Daisy Miller - Henry James,David Lodge,Philip Horne With my secondhand kindle I've finally been able to make use of the amazing resource known as Project Gutenberg. I've had a hankering for Henry James for a few weeks before I decided to dabble with Daisy Miller. I didn't know what I was expecting, obviously, because for all of its short length there is nothing dabbley about Daisy Miller. James has created a bright and vivacious young woman and allowed her to dance herself over the edge. He can only have been condemning the society that would allow such a thing to happen and the way he writes these tragedies underlines how often and how easily they occur. Heartbreaking. Winterborne's motives were crystal clear, but I kept hoping for a change, for some real action on his part that would have done some good.

Isabel Archer is one of my favorite characters in fiction. Daisy Miller, written three years before The Portrait of a Lady, has a main character who is clearly the prototype of that headstrong American girl loose in Europe. Unlike Isabel, whose thoughts and reasoning we sometimes shared, Daisy is a cypher to Winterborne. He is transfixed by her, but he doesn't know how to respond to her actions, which according to the expatriate upper set he belongs to, are increasingly shocking. She forms acquaintances easily and swiftly, she goes out with gentlemen unescorted, she would walk through crowded Italian streets! The tight clique she is supposed to associate with have never seen anything like her, Winterborne wants to know how far she'll go, but is loathe to lose the good will of the others.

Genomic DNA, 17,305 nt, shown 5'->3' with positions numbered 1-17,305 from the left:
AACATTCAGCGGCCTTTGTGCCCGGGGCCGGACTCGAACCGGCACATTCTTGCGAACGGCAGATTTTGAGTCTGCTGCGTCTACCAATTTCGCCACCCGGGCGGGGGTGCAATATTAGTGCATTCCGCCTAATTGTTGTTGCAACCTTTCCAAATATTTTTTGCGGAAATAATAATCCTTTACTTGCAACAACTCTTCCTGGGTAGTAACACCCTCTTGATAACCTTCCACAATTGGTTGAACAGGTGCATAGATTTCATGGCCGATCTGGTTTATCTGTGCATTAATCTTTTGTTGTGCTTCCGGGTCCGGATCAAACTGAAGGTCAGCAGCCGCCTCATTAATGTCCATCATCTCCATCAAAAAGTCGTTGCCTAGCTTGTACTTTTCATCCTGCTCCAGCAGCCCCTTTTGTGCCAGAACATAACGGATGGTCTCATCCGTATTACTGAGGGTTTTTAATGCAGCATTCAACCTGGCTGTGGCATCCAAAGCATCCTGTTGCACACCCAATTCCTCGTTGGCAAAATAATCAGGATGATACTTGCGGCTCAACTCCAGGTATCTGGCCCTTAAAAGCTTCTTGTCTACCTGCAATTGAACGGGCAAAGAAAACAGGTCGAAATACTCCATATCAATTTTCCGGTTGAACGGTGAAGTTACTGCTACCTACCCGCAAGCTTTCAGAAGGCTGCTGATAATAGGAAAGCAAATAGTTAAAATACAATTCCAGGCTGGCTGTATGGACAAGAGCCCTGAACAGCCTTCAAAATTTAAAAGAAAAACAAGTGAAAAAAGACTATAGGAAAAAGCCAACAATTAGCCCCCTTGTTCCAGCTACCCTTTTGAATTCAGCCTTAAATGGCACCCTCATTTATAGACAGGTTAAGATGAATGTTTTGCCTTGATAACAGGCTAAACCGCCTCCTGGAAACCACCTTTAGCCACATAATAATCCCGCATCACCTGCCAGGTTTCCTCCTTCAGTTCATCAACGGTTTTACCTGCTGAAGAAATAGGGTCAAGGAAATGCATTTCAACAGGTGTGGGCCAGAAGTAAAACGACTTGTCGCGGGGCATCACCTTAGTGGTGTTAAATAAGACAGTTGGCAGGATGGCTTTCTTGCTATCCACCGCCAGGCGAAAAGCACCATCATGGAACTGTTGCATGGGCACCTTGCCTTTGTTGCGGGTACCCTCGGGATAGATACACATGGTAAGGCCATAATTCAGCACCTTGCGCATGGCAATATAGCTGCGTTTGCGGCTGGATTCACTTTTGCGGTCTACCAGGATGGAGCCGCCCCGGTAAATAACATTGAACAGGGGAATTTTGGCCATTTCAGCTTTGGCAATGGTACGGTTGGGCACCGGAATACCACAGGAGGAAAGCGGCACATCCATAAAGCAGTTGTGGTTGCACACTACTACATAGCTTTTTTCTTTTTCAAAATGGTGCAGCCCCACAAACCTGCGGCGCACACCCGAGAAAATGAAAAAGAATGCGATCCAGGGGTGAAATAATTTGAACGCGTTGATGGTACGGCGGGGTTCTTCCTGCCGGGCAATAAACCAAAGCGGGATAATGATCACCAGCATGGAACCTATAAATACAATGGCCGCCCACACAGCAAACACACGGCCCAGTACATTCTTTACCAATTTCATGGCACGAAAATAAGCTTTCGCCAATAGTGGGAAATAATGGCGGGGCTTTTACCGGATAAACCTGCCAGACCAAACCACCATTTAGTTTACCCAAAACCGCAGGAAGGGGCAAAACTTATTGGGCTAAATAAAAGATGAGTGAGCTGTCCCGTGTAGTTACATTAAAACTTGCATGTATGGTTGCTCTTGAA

James underlines the ridiculousness and unfair severity of 19th century mores through Daisy's actions. Winterborne bows to the establishment and refuses to relate to Daisy, whatever feelings he might be developing. Tragedy comes, but whose fault is it really? The first part, where Winterborne and Daisy banter at a watering place was the most enjoyable. When his priggish nature and let's just call them "low" intentions come out I became less involved. If someone wants a taste of James' style, but doesn't have the time I'd recommend this over The Turn of the Screw every time.
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review 2014-09-22 11:41
Daisy Miller - Henry James

Kurz. Das ist die gute Nachricht. Sonst eine allzu bekannte Geschichte, nur aus neuer Perspekive.

Da es keinerlei Erklärung für Daisys Betragen gibt, war sie mir schnell lästig. Eine nervige Göre. Ebenso der Bruder. Sollte das etwa charmant sein? Und warum dieser Winterbourne so entzückt war, ist mir immer noch schleierhaft, es sei denn, äußerliche Reize haben ihn getrieben und damit auch ihn selbst als äußerst gewöhnlichen Mann entlarvt. Argumentieren tut Winterbourne aber mit ihrem freimütigen Betragen und ihrer "Unschuld". Und darum dreht sich das Ganze dann auch. Ich glaube, ich habe so langsam genug von diesem Thema. Muss mich das als moderne Frau noch mitreißen?


Trotzdem gut zu lesen und einige schöne Beschreibungen und Szenen. Darum 3/5 Sternen.